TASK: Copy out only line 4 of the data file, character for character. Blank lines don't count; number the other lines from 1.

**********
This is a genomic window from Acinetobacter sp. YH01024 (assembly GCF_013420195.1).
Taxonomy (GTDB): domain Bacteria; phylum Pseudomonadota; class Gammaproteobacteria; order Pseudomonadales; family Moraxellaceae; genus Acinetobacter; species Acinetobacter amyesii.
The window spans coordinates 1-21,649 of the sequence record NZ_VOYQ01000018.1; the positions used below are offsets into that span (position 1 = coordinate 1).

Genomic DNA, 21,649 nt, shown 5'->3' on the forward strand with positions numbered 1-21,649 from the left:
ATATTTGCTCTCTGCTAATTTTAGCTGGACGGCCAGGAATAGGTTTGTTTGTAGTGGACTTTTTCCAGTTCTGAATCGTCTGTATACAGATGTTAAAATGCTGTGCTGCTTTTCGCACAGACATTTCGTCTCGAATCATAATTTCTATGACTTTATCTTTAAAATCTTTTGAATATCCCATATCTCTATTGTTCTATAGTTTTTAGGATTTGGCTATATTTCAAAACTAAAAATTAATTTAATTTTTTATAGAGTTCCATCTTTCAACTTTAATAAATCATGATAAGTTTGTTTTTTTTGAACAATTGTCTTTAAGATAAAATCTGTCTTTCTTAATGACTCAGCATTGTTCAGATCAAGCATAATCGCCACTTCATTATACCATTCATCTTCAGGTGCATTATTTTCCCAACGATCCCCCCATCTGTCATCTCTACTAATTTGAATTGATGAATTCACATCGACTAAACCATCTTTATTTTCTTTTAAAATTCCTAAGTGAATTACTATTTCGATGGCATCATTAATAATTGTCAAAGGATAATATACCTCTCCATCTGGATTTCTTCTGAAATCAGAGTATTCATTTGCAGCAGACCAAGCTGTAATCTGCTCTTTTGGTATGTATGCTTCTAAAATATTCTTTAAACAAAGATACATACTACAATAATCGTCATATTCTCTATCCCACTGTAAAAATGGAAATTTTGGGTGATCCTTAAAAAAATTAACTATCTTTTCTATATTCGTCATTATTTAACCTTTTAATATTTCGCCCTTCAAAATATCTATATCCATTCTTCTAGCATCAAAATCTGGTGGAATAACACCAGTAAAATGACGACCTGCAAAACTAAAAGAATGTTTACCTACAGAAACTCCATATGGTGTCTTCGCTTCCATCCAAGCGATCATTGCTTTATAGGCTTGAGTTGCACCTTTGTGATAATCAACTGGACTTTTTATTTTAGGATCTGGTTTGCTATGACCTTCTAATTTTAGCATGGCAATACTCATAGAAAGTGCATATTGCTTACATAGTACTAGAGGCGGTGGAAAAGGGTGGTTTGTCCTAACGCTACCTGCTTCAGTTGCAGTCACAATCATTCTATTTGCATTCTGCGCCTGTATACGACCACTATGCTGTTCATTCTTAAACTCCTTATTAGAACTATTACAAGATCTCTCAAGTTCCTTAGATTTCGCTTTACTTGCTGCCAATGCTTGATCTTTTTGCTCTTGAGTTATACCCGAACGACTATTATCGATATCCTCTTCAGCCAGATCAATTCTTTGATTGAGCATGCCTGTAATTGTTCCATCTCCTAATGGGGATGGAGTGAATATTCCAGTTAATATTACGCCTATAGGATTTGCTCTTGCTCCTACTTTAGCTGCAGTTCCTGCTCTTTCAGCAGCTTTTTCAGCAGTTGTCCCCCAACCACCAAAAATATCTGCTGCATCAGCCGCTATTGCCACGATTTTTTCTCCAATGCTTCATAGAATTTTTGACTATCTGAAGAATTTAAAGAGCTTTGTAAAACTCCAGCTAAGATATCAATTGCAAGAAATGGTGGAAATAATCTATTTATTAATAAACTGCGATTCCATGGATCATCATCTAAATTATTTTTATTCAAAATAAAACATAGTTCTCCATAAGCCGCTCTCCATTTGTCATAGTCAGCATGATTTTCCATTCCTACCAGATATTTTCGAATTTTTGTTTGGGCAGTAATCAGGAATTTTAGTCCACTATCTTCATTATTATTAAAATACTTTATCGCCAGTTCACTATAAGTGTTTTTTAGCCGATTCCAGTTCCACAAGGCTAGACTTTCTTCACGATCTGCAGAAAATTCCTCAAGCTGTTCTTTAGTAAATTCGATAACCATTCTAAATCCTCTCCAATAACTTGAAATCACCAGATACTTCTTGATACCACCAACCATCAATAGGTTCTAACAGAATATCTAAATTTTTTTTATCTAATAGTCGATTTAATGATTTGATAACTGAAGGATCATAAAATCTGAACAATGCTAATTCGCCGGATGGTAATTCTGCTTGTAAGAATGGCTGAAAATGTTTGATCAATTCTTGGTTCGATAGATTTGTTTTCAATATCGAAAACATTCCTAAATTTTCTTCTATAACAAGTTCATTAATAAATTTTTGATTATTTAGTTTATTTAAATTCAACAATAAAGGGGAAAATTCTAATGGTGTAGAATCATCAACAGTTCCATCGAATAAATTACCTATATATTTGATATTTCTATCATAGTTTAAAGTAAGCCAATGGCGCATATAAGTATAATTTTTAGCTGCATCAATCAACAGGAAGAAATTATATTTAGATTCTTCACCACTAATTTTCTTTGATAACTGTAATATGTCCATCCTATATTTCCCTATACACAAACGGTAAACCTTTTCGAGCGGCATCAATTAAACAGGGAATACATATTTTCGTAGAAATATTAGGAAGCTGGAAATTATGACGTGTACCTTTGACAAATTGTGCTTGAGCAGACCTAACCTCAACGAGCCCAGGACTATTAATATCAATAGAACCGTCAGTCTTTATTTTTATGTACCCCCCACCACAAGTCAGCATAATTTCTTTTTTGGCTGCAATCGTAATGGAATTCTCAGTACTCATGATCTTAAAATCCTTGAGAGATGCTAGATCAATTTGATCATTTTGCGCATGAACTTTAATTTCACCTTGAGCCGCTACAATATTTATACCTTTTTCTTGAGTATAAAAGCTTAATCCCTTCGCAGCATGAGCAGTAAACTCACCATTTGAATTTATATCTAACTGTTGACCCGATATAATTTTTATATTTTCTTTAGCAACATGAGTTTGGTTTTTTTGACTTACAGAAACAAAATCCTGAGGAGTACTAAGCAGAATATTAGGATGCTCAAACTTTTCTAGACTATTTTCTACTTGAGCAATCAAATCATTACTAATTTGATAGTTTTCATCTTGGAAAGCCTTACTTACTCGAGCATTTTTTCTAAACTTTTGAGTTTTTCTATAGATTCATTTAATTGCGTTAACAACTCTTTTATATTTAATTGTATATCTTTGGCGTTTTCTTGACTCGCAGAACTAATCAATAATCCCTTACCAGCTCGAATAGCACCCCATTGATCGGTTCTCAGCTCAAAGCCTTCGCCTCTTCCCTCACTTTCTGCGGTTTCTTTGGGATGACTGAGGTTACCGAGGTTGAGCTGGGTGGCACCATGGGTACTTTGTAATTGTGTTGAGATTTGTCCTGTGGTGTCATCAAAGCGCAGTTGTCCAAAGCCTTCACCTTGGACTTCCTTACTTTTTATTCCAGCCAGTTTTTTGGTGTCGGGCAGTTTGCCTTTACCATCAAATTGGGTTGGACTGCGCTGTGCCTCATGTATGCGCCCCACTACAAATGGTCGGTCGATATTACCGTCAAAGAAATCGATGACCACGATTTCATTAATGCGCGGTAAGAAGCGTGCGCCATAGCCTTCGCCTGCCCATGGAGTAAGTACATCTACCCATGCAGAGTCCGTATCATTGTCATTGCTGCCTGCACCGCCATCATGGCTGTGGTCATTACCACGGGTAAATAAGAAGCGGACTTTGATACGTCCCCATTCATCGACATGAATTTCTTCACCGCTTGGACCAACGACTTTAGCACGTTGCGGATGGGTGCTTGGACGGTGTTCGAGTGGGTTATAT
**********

Genomic DNA, 21,649 nt, shown 5'->3' on the forward strand with positions numbered 1-21,649 from the left: